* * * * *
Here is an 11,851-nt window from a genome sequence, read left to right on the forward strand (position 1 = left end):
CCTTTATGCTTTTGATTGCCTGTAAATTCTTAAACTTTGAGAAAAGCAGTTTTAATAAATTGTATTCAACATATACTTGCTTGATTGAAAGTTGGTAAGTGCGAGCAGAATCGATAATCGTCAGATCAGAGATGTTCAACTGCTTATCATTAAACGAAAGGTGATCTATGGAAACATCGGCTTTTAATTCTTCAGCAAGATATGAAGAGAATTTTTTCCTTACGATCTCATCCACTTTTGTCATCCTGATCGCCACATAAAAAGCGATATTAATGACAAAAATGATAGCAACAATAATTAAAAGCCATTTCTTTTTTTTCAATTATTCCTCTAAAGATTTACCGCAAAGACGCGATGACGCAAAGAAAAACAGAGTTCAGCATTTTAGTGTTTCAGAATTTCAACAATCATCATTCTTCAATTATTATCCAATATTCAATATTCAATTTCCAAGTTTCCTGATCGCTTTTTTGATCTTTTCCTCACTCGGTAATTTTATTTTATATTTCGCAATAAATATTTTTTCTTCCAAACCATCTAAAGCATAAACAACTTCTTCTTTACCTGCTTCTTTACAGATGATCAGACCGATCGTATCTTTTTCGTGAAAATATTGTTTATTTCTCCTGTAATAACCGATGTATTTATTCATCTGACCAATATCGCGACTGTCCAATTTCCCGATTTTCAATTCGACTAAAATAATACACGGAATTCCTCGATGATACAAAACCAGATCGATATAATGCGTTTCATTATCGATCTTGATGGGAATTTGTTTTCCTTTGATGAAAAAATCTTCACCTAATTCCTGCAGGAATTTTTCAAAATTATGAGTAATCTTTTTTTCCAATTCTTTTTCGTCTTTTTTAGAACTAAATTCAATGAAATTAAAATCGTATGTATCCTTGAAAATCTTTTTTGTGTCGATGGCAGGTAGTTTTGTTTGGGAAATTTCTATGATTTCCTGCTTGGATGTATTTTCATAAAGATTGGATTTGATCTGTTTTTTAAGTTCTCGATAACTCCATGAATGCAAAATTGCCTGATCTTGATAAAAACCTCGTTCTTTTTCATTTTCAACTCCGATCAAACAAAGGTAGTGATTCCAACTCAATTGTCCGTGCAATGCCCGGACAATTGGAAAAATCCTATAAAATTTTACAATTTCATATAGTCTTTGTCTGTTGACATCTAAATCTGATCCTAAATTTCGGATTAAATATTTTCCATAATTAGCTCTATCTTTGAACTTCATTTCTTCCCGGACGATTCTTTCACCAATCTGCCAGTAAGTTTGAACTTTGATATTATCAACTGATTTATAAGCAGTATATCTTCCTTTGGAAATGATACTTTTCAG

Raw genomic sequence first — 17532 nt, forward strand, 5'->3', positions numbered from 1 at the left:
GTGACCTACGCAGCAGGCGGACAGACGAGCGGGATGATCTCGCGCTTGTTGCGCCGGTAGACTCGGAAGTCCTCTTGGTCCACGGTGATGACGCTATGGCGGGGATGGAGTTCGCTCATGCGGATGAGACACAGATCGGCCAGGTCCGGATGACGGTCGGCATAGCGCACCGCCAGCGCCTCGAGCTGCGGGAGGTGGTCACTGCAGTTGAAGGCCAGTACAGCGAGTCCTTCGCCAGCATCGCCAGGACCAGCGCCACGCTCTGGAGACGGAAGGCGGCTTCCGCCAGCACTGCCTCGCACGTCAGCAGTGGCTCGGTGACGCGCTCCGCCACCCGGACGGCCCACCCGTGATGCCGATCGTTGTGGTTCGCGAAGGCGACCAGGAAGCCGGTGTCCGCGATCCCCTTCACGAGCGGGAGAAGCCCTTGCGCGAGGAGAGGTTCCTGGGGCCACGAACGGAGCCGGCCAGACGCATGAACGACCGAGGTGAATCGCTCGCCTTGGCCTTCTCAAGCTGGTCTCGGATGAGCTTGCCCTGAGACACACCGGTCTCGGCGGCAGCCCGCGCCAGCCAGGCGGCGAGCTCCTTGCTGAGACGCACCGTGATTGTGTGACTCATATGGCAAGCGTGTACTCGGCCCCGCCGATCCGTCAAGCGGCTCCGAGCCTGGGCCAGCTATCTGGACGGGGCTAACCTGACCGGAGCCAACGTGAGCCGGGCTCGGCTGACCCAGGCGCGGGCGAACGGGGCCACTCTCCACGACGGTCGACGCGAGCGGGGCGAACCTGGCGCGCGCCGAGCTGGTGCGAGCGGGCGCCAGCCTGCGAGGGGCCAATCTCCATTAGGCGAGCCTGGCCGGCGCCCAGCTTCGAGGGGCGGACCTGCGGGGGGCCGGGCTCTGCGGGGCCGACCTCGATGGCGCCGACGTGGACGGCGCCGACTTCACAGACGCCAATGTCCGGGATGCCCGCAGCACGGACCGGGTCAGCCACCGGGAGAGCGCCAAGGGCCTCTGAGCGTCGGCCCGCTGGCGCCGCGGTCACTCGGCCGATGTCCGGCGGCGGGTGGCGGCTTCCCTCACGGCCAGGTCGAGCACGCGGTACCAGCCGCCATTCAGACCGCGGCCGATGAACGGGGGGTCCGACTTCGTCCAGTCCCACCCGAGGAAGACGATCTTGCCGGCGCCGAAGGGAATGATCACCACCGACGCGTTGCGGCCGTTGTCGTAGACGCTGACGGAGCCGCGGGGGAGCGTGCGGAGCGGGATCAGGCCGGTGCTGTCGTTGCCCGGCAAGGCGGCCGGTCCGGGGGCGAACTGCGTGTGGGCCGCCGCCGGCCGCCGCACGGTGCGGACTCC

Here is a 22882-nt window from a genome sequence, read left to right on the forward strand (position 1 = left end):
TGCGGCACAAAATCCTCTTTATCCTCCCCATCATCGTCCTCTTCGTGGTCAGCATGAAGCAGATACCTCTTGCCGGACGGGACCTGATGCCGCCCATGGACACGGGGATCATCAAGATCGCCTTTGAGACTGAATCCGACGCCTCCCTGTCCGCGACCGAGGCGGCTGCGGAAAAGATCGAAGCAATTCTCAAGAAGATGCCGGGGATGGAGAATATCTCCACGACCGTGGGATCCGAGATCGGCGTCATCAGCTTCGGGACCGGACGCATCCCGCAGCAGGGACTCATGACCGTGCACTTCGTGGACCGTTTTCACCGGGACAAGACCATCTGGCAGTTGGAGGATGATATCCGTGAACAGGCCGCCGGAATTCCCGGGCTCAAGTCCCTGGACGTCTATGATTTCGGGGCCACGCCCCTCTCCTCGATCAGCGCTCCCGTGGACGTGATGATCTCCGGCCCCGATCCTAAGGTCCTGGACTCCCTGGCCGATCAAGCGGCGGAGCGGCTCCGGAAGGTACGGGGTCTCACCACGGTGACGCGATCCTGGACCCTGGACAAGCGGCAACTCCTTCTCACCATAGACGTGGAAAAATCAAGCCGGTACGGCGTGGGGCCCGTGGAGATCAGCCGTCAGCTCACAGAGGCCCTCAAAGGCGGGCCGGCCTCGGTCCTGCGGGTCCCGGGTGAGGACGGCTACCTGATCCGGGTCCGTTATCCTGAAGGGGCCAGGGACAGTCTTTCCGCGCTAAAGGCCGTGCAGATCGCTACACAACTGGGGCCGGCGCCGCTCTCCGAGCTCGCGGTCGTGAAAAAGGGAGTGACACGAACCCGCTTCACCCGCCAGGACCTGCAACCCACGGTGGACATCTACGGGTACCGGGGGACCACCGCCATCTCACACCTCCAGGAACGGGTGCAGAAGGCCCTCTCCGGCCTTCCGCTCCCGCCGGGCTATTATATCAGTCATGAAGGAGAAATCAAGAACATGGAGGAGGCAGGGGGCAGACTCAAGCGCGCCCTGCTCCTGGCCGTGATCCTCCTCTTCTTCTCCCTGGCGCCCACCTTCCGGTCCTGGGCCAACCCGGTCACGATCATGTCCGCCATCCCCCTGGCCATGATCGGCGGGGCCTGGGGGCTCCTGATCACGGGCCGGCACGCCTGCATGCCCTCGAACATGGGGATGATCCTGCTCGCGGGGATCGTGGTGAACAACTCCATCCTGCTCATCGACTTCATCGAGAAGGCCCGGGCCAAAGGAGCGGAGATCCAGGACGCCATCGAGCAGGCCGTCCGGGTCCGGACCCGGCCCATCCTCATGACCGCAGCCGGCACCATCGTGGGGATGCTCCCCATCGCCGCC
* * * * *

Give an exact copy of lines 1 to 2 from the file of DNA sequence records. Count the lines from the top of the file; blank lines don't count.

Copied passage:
Here is an 11,851-nt window from a genome sequence, read left to right on the forward strand (position 1 = left end):
CCTTTATGCTTTTGATTGCCTGTAAATTCTTAAACTTTGAGAAAAGCAGTTTTAATAAATTGTATTCAACATATACTTGCTTGATTGAAAGTTGGTAAGTGCGAGCAGAATCGATAATCGTCAGATCAGAGATGTTCAACTGCTTATCATTAAACGAAAGGTGATCTATGGAAACATCGGCTTTTAATTCTTCAGCAAGATATGAAGAGAATTTTTTCCTTACGATCTCATCCACTTTTGTCATCCTGATCGCCACATAAAAAGCGATATTAATGACAAAAATGATAGCAACAATAATTAAAAGCCATTTCTTTTTTTTCAATTATTCCTCTAAAGATTTACCGCAAAGACGCGATGACGCAAAGAAAAACAGAGTTCAGCATTTTAGTGTTTCAGAATTTCAACAATCATCATTCTTCAATTATTATCCAATATTCAATATTCAATTTCCAAGTTTCCTGATCGCTTTTTTGATCTTTTCCTCACTCGGTAATTTTATTTTATATTTCGCAATAAATATTTTTTCTTCCAAACCATCTAAAGCATAAACAACTTCTTCTTTACCTGCTTCTTTACAGATGATCAGACCGATCGTATCTTTTTCGTGAAAATATTGTTTATTTCTCCTGTAATAACCGATGTATTTATTCATCTGACCAATATCGCGACTGTCCAATTTCCCGATTTTCAATTCGACTAAAATAATACACGGAATTCCTCGATGATACAAAACCAGATCGATATAATGCGTTTCATTATCGATCTTGATGGGAATTTGTTTTCCTTTGATGAAAAAATCTTCACCTAATTCCTGCAGGAATTTTTCAAAATTATGAGTAATCTTTTTTTCCAATTCTTTTTCGTCTTTTTTAGAACTAAATTCAATGAAATTAAAATCGTATGTATCCTTGAAAATCTTTTTTGTGTCGATGGCAGGTAGTTTTGTTTGGGAAATTTCTATGATTTCCTGCTTGGATGTATTTTCATAAAGATTGGATTTGATCTGTTTTTTAAGTTCTCGATAACTCCATGAATGCAAAATTGCCTGATCTTGATAAAAACCTCGTTCTTTTTCATTTTCAACTCCGATCAAACAAAGGTAGTGATTCCAACTCAATTGTCCGTGCAATGCCCGGACAATTGGAAAAATCCTATAAAATTTTACAATTTCATATAGTCTTTGTCTGTTGACATCTAAATCTGATCCTAAATTTCGGATTAAATATTTTCCATAATTAGCTCTATCTTTGAACTTCATTTCTTCCCGGACGATTCTTTCACCAATCTGCCAGTAAGTTTGAACTTTGATATTATCAACTGATTTATAAGCAGTATATCTTCCTTTGGAAATGATACTTTTCAG